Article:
In layman’s terms, doubling atmospheric concentrations of CO2 from around 400 parts per million today to 800 ppm in the future would cause 4.5 degrees Celsius of warming, based on Intergovernmental Panel on Climate Change (IPCC) climate model data.
Incorporate the Max Planck study results, and warming would only be as high as 1.8 degrees Celsius — less than half of what IPCC originally predicted.
Of course, Michaels and Knappenberger’s theory is not accepted by everybody. Stevens himself challenged their suggestion that climate sensitivity was lower because aerosols had less of a cooling effect on the planet.
“As they stand, the results of this new study seem to confirm the results of an analysis published last year by Bjorn Stevens of the Max-Planck Institute for Meteorology which also showed a much smaller anthropogenic enhancement of the cooling property of clouds,” Michaels and Knappenberger wrote.
Stevens is entitled to his own opinion, not his own results. And now it seems his research is being supported by Bellouin’s work. With less aerosol cooling, climate models could be tweaked to predict less future warming.
“In the end, aerosol-cloud scientists reckon that it will come down to counting how often clouds happen to show strong sensitivity to aerosol perturbations,” Bellouin wrote. “Those discussions leave me with the feeling that such situations occur infrequently, and radiative forcing of aerosol-cloud interactions may need to be revised down to weaker values.”
India Denies It Will Ratify Paris Climate Deal This Year
While the U.S. side insisted that Mr. Modi and the President agreed that both countries would ratify the climate treaty within the current year — 2016 — Indian officials said this was not the case.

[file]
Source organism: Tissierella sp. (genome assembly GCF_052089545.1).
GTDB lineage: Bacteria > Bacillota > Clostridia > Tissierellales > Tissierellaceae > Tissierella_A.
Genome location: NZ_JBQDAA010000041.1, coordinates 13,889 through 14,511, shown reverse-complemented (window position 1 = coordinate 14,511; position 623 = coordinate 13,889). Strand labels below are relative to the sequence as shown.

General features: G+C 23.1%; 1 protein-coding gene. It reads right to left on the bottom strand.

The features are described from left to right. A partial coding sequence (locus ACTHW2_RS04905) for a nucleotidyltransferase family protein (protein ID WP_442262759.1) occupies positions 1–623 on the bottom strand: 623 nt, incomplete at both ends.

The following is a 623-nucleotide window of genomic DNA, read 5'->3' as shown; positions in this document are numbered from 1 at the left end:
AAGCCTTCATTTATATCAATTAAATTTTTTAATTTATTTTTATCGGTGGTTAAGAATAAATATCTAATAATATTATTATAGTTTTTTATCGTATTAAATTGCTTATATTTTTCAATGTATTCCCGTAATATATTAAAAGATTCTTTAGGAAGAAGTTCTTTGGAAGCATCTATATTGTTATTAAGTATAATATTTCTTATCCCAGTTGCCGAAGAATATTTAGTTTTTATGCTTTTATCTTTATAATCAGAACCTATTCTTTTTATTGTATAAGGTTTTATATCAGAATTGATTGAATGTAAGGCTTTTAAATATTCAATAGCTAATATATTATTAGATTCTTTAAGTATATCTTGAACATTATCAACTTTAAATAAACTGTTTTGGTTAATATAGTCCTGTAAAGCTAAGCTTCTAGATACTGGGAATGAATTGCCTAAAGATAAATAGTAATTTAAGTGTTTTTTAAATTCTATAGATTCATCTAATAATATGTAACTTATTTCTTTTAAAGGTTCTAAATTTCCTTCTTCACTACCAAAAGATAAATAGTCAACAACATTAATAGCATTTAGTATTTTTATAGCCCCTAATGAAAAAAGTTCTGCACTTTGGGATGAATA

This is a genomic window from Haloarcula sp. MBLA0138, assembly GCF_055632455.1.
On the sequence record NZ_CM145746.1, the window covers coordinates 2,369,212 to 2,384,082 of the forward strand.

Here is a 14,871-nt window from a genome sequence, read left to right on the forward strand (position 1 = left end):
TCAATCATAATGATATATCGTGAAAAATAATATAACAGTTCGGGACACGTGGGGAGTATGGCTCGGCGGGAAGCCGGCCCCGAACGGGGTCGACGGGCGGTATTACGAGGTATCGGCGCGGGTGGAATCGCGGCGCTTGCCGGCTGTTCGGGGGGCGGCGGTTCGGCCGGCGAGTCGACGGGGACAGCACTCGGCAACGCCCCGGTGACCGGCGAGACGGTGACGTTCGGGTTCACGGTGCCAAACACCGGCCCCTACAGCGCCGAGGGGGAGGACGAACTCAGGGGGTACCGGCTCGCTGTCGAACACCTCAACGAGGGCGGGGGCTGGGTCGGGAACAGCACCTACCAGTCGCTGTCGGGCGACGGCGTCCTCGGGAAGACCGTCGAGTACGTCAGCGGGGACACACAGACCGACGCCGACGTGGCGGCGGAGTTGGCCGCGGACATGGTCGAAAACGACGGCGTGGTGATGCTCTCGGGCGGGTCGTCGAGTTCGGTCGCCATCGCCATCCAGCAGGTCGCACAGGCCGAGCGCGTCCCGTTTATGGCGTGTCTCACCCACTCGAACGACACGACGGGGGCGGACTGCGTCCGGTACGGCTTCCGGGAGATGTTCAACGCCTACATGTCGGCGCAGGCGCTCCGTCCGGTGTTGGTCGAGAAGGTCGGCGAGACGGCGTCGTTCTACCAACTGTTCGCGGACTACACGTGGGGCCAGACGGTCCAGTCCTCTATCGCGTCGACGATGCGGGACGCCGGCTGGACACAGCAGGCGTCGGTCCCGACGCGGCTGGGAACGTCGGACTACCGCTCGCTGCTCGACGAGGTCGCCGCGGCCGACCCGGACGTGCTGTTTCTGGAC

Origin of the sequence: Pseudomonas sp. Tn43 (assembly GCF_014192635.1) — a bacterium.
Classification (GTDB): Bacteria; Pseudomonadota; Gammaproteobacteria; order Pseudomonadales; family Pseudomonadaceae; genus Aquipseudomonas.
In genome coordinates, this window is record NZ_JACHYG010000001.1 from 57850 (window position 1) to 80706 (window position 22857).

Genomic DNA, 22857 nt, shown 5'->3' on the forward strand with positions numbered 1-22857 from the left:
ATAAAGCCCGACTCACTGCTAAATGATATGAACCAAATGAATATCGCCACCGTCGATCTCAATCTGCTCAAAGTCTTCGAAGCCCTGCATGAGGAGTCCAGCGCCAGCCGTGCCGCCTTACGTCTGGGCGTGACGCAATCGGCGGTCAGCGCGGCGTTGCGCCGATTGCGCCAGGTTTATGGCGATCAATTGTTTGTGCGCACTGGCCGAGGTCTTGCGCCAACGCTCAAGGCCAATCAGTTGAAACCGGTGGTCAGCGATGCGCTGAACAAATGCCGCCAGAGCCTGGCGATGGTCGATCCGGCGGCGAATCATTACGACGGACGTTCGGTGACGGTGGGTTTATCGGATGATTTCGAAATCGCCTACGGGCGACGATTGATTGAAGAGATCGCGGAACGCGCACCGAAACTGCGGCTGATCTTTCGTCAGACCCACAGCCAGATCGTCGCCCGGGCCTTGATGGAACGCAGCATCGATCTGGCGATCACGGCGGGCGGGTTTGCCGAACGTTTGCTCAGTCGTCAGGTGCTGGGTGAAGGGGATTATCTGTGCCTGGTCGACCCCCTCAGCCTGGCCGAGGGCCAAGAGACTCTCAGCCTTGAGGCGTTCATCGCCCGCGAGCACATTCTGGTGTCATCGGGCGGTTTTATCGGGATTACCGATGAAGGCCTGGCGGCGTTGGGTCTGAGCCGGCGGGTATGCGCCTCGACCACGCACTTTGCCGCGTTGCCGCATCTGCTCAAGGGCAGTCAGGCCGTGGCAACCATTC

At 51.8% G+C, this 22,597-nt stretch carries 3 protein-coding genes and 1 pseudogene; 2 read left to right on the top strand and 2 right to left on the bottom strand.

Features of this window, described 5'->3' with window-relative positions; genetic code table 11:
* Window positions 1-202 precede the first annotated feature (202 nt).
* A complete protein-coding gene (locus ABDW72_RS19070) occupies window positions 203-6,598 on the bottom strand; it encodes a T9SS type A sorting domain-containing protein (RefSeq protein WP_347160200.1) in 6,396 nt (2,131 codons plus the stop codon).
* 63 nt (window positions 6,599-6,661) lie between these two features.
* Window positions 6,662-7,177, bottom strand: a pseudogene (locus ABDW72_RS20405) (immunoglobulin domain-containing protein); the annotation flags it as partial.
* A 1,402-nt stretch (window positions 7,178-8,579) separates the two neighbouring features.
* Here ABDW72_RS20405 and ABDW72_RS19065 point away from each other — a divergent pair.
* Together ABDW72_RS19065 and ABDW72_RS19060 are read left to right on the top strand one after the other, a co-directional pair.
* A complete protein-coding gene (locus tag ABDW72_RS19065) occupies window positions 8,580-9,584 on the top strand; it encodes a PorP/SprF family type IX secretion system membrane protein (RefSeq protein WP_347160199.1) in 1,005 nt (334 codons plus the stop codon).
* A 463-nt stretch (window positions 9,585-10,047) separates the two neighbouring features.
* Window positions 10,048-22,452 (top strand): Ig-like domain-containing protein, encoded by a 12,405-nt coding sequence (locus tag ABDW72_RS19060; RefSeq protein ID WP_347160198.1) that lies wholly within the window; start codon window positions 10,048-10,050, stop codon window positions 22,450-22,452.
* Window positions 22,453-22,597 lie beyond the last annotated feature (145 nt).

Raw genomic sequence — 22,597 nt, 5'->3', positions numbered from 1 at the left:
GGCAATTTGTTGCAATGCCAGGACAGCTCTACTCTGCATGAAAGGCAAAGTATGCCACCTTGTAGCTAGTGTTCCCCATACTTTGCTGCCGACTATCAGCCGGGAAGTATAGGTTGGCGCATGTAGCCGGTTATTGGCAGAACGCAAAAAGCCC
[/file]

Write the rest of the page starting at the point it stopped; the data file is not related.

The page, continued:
The joint statement leaves enough room to accommodate both interpretations. “India and the United States recognise the urgency of climate change and share the goal of enabling entry into force of the Paris Agreement as early as possible. The United States reaffirms its commitment to join the Agreement as soon as possible this year. India similarly has begun its processes to work toward this shared objective,” the statement said.
‘Environmental Justice’: Obama-Era Politics Override Rule of Law
In every Soviet-era military unit, the long shadow of totalitarian political control hung over day-to-day operations. A political commissar served alongside commanding military officers to ensure that communist purity was maintained.
We’re seeing the same political strong-arm in President Barack Obama’s executive agencies, particularly in the raw enforcement of so-called “environmental justice.”
Readers will recall Tom Clancy’s “The Hunt for Red October,” in which the political officer, aptly named Ivan Putin, carried a missile key on the nuclear sub. The commissars were not accountable to military commanders, only to the political directorates. Soviet soldiers and sailors who were judged to be politically deviant were subject to the harshest of penalties.
So why do we look back at that terrifying model of political control? During the seven and a half years of the Obama administration, the appointment of various “czars,” the steady flow of executive orders, and the explosive expansion of regulatory power far beyond the black and white letters of statutes passed by Congress have given rise to political commissar-style federal government enforcement.
This is anathema to constitutional separation of powers and checks and balances.
Born during the Clinton administration by executive order and mostly dormant during the Bush years, “environmental justice” has become an overarching political commissar-style ideological mandate in as many as 15 executive agencies, including and especially the Environmental Protection Agency.
Carefully crafted to avoid the appearance of being a “rulemaking,” which would subject the shadowy office in each agency to public, judicial and congressional review, the Obama-era “environmental justice” initiative nevertheless tracks, analyzes, and reviews regulations to ensure they are “environmentally just.” It also has a hand in issuing public tax dollars in the form of grants to all sorts of “community groups” and agenda-driven environmentalists to “educate” the public in the form of political protests and campaigns against private industry.
For decades, under the banner of “environmental justice,” the federal government has sought to expand its jurisdiction, control and influence.
In short, the limited statutory authority of executive agencies to do the work of regulating has been trumped by the political. Formal actions by agencies are increasingly judged through the political prism of the Orwellian “environmental justice” movement, now cloaked with government power.